Size of farming shift surprises
A rapid move from sheep and beef farming into dairying in the Tasman District is revealed in the latest agricultural production figures released by Statistics New Zealand.
They show that sheep, beef and deer numbers each fell by more than 20 per cent in the five years to 2012, while dairy cows increased by almost 13 per cent.
Longtime Duke & Cooke rural valuer Dick Bennison said he was surprised by the size of the switch, but not by the trend, which was driven by poor sheep and beef returns compared with healthy milkfat payouts.
"The lack of profitability of sheep and beef is the fundamental reason for the substitution either directly into dairying or into dairy support grazing."
Along with those getting out completely, a lot of farmers had cut back their sheep and beef numbers to get into dairy grazing, he said. Others had sold or developed land for other uses, including lifestyle blocks.
The trend was likely to continue unless sheep and beef returns improved, Bennison said.
After a rocky few years which saw some quit the deer industry, better venison and velvet returns had seen the sector stabilise, while the amount of forestry land in production had changed little despite much of what Carter Holt Harvey owned in the Moutere having gone into grazing or lifestyle blocks.
The modest increase in pipfruit land was largely due to plantings of jazz and envy apple varieties by the likes of Enza and Wakatu Incorporation.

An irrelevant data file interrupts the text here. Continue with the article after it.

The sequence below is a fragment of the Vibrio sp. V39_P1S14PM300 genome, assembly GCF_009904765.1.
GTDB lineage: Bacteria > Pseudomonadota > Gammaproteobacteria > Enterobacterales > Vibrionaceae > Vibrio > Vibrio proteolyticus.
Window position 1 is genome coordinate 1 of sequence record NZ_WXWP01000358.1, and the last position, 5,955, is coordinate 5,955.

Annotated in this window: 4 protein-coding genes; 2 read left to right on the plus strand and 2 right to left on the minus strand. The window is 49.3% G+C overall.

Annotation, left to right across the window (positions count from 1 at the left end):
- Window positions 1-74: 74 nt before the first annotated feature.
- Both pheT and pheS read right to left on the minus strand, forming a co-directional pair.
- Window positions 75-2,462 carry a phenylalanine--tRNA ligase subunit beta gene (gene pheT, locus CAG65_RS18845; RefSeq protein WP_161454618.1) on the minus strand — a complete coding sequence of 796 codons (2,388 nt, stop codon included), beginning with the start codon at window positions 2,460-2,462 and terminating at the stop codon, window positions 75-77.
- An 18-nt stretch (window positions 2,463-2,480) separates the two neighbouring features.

This had slowed over recent years because of poor returns but there were signs of a recovery, he said.
However, it was unlikely to result in a big increase in hectares, with most growers replacing older blocks with intensive plantings of higher-yielding dwarf varieties, he said.
Grapes were in a similar position after at least 40 hectares had been ripped out locally at the height of the global oversupply situation and financial crisis.
Wineries and international companies were now busy competing for grapes from growers who a few years ago were struggling to find markets.
This was pushing up prices but it would be a while before they felt confident enough to plant more.
"So things are looking a lot more positive but I don't see any wholesale planting," ennison said.
The reduction in kiwifruit land was largely due to growers getting rid of older, uneconomic hayward blocks.
Rather than planting new orchards, they were more likely to convert existing ones to new gold and green varieties by grafting, as it was cheaper and faster to do, Mr Bennison said.
Blackcurrant growers had been hit by extreme weather and low yields.
Those with contracts to supply GlaxoSmithKline for its Ribena drink had done OK but others had struggled and that was unlikely to change quickly.